41 For Freedom – SSBN Memories 41 Years Later 3

Its funny how an old picture can bring back so many memories. Whether a boomer sailor sailed out of Scotland, Guam, Rota or Charleston many of the events they experienced were similar. I don’t know how many hundreds of ballistic missile patrols were made. I am sure there were a lot.

Since the 1960s, strategic deterrence has been the SSBN’s sole mission, providing the United States with its most survivable and enduring nuclear strike capability.

The world’s first operational nuclear-powered ballistic missile submarine (SSBN) was USS George Washington (SSBN-598) with 16 Polaris A-1 missiles, which entered service in December 1959 and conducted the first SSBN deterrent patrol November 1960-January 1961. The Polaris missile and the first US SSBNs were developed by a Special Project office under Rear Admiral W. F. “Red” Raborn, appointed by Chief of Naval Operations Admiral Arleigh Burke. George Washington was redesigned and rebuilt early in construction from a Skipjack-class fast attack submarine, USS Scorpion, with a 130 ft (40 m) missile compartment welded into the middle. Nuclear power was a crucial advance, allowing a ballistic missile submarine to remain undetected at sea by remaining submerged or occasionally at periscope depth (50 to 55 feet) for an entire patrol.

A significant difference between US and Soviet SLBMs was the fuel type; all US SLBMs have been solid fueled while all Soviet and Russian SLBMs were liquid fueled except for the Russian RSM-56 Bulava, which entered service in 2014. With more missiles on one US SSBN than on five Golf-class boats, the Soviets rapidly fell behind in sea-based deterrent capability. The Soviets were only a year behind the US with their first SSBN, the ill-fated K-19 of Project 658 (Hotel class), commissioned in November 1960. However, this class carried the same three-missile armament as the Golfs. The first Soviet SSBN with 16 missiles was the Project 667A (Yankee class), the first of which entered service in 1967, by which time the US had commissioned 41 SSBNs, nicknamed the “41 for Freedom”.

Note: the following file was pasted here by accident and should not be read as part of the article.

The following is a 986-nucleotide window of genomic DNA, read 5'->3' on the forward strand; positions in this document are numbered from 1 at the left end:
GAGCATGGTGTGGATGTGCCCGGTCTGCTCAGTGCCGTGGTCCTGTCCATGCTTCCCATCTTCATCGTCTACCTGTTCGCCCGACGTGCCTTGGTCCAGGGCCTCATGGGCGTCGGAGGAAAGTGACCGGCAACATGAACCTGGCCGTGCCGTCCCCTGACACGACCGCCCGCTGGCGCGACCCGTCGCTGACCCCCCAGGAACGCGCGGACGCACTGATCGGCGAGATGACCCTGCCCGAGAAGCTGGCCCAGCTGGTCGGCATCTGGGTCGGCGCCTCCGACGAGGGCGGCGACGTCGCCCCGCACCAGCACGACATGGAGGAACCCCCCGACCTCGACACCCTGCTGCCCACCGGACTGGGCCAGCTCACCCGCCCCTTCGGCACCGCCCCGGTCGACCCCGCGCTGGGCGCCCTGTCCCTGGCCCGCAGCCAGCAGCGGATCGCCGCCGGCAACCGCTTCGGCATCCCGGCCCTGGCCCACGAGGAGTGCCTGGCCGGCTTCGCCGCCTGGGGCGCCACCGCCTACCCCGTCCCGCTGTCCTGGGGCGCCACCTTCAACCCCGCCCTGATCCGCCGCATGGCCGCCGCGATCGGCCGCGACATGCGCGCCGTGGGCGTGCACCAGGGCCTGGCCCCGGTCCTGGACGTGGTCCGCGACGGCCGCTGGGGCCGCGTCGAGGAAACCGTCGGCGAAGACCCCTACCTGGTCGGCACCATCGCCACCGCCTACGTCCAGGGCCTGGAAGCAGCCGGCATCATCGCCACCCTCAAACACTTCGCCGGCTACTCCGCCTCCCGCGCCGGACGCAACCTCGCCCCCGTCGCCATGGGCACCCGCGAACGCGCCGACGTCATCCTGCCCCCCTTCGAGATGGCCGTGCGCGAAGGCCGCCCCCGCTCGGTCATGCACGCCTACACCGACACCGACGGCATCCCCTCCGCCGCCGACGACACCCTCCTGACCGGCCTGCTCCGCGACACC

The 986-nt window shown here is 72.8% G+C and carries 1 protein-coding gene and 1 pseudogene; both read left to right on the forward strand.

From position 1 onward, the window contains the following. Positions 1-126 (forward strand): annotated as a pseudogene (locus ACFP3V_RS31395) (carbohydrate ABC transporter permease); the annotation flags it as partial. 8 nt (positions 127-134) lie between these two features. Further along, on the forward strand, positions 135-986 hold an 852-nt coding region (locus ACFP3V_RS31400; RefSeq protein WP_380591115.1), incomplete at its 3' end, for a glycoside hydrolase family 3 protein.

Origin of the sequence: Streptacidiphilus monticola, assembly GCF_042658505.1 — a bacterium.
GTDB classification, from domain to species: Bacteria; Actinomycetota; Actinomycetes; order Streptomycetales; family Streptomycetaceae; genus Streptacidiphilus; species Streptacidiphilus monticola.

This is a typical picture of a boat leaving Holy Loch Scotland

Inside that boat, the sailors and officers were preparing for the first dive after refit. There are very few times in life where something so seemingly simple can be so complex. The vent valves on the ballast tank will open on command but will they close? Are the seals on the hatches cleaned and inspected before closing? What major systems were worked on during refit that might cause a problem? Did you get all of the air out of the hydraulic lines, especially the ones for the planes controls?

For the older guys, a feeling of sadness knowing that it will be sixty or more days before they get to talk to a loved one again. For the new guys, its that feeling of mixed excitement at a first dive and a nagging fear that anyone one of the things listed above could go wrong. For the officer’s its that lurking Russian trawler just beyond the Clyde waiting to give them a hard time on their way to work.